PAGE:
First of all, all you need to know is what gravity is: I’ll tell about the rest. So I thought, when planets are attracted to each other, is there some kind of light or particle that emits from the connection, but also keeps it connected? I’ve often wondered if there’s another type of wave that we’re just completely missing; and if that wave is in fact some form of dark energy. Perhaps, just for this blog post, I will call this theoretical wave “dark light”. A wonderful name, isn’t it? So when masses (planets, for instance) move through space, do they ripple the area with waves? Do they let off some kind of energy or signal? If there is any energy left behind, you assume there is potential energy. But can energy wait forever? What will it do?

Maybe, this “dark light” is a fundamental particle, a project of something quantum; it could hold all the answers to gravity, which might further lead us into knowledge of why the Universe is even here at all.

The Universe may not be expanding, says astrophysicist

Ever thought: what if the Universe wasn’t expanding? What about the Doppler Effect, then? Well, Theoretical astrophysicist Christof Wetterich says there is a different way as to why we are seeing what the normal effect would do to the affected.

Roger Highfield writes at Telegraph.co.uk,

Because the frequency or “pitch” of light increases with mass, Prof Wetterich argues that masses could have been lower long ago. If they had been constantly increasing, the colours of old galaxies would look red-shifted – and the degree of red shift would depend on how far away they were from Earth. “None of my colleagues has so far found any fault [with this],” Wetterich says.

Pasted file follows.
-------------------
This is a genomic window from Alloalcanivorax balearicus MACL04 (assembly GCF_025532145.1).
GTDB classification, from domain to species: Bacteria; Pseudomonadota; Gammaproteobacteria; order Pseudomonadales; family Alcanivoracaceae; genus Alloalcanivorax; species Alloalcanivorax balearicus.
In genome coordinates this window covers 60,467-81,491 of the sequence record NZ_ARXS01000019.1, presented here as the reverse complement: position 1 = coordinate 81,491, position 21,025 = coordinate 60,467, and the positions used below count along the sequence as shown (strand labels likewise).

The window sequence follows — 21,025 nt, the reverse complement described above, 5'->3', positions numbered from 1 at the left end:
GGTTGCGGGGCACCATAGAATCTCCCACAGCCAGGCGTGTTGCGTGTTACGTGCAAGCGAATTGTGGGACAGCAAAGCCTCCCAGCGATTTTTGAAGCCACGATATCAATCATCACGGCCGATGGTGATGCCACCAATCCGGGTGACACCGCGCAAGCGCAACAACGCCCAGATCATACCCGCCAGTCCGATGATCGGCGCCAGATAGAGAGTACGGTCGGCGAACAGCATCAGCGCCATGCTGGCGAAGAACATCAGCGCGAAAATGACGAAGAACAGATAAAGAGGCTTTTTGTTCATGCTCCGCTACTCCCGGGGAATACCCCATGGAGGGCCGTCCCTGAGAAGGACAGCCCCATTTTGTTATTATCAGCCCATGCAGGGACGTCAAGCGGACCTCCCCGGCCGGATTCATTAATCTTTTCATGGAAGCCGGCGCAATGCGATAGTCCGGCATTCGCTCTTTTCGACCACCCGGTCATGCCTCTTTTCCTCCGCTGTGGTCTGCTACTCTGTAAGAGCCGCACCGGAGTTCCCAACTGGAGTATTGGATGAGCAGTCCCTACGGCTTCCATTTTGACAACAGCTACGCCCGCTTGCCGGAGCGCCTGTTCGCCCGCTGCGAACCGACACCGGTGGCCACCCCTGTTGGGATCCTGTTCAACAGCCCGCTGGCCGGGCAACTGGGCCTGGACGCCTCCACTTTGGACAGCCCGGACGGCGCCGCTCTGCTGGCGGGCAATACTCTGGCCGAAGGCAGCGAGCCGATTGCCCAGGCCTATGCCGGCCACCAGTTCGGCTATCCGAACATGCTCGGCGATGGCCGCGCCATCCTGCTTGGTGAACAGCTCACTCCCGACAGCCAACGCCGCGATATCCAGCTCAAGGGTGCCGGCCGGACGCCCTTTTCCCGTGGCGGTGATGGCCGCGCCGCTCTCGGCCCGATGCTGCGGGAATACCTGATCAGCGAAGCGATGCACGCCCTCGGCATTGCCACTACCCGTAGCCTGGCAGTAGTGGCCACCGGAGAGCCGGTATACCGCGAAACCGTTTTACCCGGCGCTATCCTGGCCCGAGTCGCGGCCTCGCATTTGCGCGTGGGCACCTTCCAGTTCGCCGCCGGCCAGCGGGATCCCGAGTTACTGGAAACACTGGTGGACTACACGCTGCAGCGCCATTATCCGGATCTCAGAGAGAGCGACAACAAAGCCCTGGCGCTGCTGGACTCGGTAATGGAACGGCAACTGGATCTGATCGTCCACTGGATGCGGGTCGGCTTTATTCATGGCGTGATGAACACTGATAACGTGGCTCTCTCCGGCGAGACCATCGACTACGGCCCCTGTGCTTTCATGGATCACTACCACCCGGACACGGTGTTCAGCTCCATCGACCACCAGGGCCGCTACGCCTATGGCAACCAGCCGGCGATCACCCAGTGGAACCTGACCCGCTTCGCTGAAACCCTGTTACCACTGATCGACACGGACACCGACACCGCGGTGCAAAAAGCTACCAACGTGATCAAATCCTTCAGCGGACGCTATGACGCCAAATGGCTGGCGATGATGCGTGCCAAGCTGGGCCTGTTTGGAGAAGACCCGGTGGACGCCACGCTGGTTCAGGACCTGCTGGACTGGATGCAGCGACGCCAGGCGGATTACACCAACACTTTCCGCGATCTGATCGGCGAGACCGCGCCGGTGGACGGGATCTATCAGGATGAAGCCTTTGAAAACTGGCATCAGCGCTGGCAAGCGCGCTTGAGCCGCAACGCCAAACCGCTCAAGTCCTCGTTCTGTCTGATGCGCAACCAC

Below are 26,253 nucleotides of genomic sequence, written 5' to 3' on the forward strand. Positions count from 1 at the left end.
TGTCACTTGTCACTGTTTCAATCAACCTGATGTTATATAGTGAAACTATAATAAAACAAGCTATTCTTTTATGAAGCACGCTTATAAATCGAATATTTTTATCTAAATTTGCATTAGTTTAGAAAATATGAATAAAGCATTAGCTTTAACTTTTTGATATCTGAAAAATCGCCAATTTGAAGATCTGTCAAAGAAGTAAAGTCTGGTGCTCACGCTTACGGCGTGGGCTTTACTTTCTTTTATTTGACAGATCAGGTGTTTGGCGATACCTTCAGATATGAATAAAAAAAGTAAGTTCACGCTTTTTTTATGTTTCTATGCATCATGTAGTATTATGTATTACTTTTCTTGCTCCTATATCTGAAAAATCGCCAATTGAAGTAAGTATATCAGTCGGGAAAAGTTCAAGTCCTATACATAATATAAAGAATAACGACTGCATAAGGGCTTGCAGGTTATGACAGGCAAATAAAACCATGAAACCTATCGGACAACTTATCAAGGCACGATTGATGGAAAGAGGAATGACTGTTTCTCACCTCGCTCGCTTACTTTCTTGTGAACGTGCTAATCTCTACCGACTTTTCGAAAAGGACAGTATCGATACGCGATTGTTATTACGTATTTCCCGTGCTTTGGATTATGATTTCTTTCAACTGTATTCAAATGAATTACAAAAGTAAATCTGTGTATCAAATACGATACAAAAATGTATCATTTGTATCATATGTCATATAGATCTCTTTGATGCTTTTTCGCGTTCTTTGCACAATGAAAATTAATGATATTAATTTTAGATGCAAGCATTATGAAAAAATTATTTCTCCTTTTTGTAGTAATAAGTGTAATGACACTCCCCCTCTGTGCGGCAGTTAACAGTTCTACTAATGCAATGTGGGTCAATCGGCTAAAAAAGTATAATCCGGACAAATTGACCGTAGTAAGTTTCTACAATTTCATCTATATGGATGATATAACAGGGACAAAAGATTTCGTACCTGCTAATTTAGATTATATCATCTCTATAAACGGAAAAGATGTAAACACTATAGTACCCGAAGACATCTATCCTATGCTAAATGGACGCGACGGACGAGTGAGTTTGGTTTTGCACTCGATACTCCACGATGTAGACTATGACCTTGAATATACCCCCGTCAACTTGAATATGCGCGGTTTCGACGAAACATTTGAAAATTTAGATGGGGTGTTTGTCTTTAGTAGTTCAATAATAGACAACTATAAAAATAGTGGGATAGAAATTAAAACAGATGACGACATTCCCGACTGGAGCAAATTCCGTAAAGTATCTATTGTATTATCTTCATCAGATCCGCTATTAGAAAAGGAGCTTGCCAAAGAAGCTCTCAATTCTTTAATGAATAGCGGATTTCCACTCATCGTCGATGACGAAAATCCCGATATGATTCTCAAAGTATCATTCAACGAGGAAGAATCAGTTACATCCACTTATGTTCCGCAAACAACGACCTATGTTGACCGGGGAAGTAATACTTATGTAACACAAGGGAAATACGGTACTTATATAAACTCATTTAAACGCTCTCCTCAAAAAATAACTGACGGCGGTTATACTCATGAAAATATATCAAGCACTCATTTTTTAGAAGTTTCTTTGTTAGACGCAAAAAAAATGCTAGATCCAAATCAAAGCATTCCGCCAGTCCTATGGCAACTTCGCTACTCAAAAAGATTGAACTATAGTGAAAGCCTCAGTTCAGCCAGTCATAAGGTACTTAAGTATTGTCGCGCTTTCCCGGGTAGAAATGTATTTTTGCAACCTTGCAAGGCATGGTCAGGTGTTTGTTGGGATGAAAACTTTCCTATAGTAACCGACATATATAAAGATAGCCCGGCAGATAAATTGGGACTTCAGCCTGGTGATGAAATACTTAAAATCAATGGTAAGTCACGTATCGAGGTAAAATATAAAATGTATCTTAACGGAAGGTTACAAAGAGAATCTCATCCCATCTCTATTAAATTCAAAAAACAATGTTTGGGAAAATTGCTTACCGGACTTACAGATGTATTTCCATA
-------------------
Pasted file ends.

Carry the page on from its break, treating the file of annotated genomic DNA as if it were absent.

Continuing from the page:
Prof Wetterich takes the detached, even playful, view that his work marks a change in perspective, with two different views of reality: either the distances between galaxies grow, as in the traditional balloon picture, or the size of atoms shrinks, increasing their mass. Or it’s a complex blend of the two. One benefit of this idea is that he is able to rid physics of the singularity at the start of time, a nasty infinity where the laws of physics break down. Instead, the Big Bang is smeared over the distant past: the first note of the ”cosmic piano’’ was long and low-pitched.
Harry Cliff, a physicist working at CERN who is the Science Museum’s fellow of modern science, thinks it striking that a universe where particles are getting heavier could look identical to one where space/time is expanding. “Finding two different ways of thinking about the same problem often leads to new insights,” he says. “String theory, for instance, is full of ‘dualities’ like this, which allow theorists to pick whichever view makes their calculations simpler.”

This theory looks like it works just as much as the idea that the Universe is expanding, but will probably help us to look at things, like dark energy, with a different perspective, which is definitely what we need. Some of us desire to learn and learn and soak in as many skills and knowledge as possible… *ahem* like me. It’s a type of personality. In the end, I truly hope we end up discovering something new from this theory.